A package of tax extenders that apply to 2015 tax returns was signed into law Friday. With tax season on the horizon, tax preparers should review more than 50 tax provisions that affect families and businesses. Many of the provisions that expired on Dec. 31, 2014 were temporarily extended for two to five years or made permanent.
A complete list of the items extended, made permanent or modified is found in the extender bill, or H.R. 2029: the “Consolidated Appropriations Act, 2016.” The bill was passed by the House and the Senate at the end of last week and signed into law by President Obama on Friday.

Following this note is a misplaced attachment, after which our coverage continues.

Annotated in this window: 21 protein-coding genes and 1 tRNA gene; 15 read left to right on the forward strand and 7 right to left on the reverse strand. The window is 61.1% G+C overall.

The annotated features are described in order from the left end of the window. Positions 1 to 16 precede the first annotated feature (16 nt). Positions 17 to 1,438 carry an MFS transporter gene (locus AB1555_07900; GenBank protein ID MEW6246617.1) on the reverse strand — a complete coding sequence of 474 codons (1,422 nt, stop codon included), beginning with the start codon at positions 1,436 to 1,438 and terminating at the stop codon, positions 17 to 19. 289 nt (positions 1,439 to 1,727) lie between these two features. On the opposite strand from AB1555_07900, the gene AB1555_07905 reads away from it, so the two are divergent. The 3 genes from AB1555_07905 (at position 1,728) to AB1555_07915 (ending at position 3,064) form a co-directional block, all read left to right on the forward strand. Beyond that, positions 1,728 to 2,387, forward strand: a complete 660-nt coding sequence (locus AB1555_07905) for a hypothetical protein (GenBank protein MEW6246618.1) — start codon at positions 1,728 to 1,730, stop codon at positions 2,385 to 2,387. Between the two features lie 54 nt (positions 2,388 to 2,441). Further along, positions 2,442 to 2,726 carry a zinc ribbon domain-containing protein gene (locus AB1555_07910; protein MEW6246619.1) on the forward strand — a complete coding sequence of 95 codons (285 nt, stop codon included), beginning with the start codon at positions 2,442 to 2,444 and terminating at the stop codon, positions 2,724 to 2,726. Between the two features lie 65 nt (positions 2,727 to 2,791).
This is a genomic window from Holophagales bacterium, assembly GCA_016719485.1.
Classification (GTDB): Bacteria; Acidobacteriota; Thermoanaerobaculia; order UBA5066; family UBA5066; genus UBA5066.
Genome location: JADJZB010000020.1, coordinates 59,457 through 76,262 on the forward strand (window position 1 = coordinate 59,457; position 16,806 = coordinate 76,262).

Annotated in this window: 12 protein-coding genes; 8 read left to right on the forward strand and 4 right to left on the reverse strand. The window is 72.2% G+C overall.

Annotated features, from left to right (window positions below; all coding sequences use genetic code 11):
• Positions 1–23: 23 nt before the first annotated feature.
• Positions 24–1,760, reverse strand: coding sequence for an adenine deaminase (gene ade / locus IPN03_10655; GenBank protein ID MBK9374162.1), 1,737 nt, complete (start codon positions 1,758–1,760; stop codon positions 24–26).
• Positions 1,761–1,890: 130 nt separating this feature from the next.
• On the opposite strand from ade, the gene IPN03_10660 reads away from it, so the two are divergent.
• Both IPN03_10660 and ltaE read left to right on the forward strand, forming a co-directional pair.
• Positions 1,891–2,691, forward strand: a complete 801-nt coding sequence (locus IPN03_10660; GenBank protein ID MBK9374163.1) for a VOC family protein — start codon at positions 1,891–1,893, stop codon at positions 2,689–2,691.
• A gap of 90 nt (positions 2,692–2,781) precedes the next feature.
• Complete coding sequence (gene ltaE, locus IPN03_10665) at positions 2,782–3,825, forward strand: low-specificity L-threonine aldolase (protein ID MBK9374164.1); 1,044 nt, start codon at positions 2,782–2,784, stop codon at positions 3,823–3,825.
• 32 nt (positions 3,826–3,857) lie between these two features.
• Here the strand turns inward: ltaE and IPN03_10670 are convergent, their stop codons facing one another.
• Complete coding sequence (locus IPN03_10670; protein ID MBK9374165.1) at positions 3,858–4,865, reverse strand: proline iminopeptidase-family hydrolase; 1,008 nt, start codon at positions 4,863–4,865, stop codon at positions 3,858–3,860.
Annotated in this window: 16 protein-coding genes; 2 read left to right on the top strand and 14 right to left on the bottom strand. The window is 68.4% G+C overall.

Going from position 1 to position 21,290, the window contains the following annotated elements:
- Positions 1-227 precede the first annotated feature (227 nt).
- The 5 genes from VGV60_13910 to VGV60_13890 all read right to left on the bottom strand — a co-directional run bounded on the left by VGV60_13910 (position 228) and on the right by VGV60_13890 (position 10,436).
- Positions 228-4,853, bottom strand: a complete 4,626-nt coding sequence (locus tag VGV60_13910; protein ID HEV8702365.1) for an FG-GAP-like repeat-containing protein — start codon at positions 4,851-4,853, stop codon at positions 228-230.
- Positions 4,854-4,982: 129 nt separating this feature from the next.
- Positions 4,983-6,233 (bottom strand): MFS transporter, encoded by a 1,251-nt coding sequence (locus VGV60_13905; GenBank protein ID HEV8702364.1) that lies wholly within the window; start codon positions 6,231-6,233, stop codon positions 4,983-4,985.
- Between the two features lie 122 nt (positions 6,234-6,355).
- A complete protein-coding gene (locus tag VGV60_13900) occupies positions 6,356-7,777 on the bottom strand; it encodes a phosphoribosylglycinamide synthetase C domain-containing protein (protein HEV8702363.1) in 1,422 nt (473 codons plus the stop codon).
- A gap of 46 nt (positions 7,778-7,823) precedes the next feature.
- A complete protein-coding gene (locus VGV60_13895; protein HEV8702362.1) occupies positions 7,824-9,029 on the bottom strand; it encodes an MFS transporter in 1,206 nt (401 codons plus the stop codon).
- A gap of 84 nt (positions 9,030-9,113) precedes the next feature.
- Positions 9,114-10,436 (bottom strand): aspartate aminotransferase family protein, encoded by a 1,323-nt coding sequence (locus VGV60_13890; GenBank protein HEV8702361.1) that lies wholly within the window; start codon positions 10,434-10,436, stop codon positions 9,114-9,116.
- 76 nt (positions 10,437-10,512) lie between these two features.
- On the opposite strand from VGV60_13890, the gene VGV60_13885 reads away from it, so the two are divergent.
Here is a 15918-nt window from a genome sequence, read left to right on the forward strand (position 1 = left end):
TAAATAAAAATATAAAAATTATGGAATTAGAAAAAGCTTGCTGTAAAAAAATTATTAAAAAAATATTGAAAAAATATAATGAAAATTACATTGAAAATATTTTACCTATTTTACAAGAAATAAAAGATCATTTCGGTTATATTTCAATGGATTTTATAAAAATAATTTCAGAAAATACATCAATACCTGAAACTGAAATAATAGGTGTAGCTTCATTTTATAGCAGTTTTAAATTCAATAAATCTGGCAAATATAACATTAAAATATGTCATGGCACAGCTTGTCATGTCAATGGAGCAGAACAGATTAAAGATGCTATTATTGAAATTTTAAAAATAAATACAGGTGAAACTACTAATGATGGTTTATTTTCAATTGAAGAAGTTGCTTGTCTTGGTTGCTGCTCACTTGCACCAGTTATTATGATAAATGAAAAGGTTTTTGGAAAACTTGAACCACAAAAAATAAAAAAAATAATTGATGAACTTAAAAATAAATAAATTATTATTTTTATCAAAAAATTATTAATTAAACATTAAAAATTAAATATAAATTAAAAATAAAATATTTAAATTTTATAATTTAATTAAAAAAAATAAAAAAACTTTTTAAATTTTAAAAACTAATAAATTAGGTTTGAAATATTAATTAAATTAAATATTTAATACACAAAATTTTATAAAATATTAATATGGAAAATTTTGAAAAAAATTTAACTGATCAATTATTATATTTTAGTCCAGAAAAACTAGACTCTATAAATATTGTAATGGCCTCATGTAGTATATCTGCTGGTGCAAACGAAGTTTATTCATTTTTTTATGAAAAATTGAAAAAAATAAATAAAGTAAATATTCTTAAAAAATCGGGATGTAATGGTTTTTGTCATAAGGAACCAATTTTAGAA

At least two of the tax breaks are of special interest to businesses: the Research and Development Tax Credit and Section 179 Expensing for Capital Investment. Other highlights include an expanded Child Tax Credit and Earned Income Tax Credit. Both were made permanent.